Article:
EGFR/MAPK signaling pathway acts as a potential therapeutic target for sulforaphane-rescued heart tube malformation induced by various concentrations of PhIP exposure

Guang Wang, Ran Zhao, Xinxia Zhang, Ying Zheng, Feiling Xie, Yu Jiang, Guohua Lv, Denglu Long, Chengyang Sun, Yongping Bao, Shuangyu Qi, Xinyue Liu, Qihao Zhang, Xuesong Yang

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Background: 2-Amino-1-methyl-6-phenylimidazo [4,5-b] pyrimidine (PhIP) is a known carcinogen generated mainly from cooking meat and environmental pollutants. It is worth exploring the potential of natural small-molecule drugs to protect against adverse effects on embryonic development. Purpose: In this study, we investigated the potential toxicological effects of PhIP on embryonic heart tube formation and the effect of Sulforaphane (SFN) administration on the anti-toxicological effects of PhIP on embryonic cardiogenesis. Study design and methods: First, the chicken embryo model was used to investigate the different phenotypes of embryonic heart tubes induced by various concentrations of PhIP exposure. We also proved that SFN rescues PhIP-induced embryonic heart tube malformation. Second, immunofluorescence, western blot, Polymerase Chain Reaction (PCR) and flow cytometry experiments were employed to explore the mechanisms by which SFN protects cardiac cells from oxidative damage in the presence of PhIP. We used RNA-seq analysis, molecular docking, in situ hybridization, cellular thermal shift assay and solution nuclear magnetic resonance spectroscopy to explore whether SFN protects cardiogenesis through the EGFR/MAPK signaling pathway. Results: The study showed that PhIP might dose-dependently interfere with the C-looping heart tube (mild) or the fusion of a pair of bilateral endocardial tubes (severe) in chick embryos, while SFN administration prevented cardiac cells from oxidative damage in the presence of high-level PhIP. Furthermore, we found that excessive reactive oxygen species (ROS) production and subsequent apoptosis were not the principal mechanisms by which low-level PhIP induced malformation of heart tubes. This is due to PhIP-disturbed Mitogen-activated protein kinase (MAPK) signaling pathway could be corrected by SFN administration. Conclusions: This study provided novel insight that PhIP exposure could increase the risk of abnormalities in early cardiogenesis and that SFN could partially rescue various concentrations of PhIP-induced abnormal heart tube formation by targeting EGFR and mediating EGFR/MAPK signaling pathways.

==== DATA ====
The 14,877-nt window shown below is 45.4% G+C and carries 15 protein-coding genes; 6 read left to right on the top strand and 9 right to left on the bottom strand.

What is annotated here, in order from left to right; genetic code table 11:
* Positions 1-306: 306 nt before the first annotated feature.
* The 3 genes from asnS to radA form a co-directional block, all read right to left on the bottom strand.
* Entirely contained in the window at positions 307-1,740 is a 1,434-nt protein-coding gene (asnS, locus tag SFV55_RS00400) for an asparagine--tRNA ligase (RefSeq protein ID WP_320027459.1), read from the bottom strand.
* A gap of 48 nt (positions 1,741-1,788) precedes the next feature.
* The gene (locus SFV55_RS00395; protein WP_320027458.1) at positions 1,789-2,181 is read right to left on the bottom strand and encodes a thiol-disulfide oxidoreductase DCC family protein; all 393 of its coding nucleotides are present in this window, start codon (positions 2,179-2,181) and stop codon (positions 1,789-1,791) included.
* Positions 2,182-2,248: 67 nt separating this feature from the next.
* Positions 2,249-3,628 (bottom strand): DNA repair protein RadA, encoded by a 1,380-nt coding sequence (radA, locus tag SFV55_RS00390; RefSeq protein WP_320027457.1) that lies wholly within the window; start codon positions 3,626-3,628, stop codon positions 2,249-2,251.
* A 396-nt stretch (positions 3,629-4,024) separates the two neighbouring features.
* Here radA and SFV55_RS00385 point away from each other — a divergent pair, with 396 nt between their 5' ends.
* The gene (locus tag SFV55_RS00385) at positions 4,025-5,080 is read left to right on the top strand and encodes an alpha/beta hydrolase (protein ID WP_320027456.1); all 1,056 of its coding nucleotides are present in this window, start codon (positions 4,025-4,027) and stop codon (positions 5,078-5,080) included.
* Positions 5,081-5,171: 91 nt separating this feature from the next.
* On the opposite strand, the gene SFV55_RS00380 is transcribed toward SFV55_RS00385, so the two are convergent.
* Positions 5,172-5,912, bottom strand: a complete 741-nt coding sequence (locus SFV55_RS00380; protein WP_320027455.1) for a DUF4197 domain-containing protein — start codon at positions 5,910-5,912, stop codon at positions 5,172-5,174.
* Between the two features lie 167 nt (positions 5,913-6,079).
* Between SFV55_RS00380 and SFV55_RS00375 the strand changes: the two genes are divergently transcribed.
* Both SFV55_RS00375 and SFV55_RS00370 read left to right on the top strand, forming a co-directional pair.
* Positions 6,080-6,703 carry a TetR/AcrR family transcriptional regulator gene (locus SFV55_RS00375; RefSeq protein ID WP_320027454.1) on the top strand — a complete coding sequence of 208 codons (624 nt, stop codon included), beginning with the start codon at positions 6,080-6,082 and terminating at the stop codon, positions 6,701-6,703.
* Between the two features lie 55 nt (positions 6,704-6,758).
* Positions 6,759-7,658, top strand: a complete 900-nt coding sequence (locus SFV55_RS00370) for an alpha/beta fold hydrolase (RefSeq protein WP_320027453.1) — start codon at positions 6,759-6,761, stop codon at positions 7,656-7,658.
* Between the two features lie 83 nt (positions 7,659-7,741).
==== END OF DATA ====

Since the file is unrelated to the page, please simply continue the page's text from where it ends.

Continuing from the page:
Original languageEnglish
Article number155270
Early online date9 Dec 2023
Publication statusPublished - Jan 2024


  • Apoptosis
  • EGFR/MAPK signaling
  • Heart tube formation
  • Oxidative stress
  • PhIP
  • Sulforaphane

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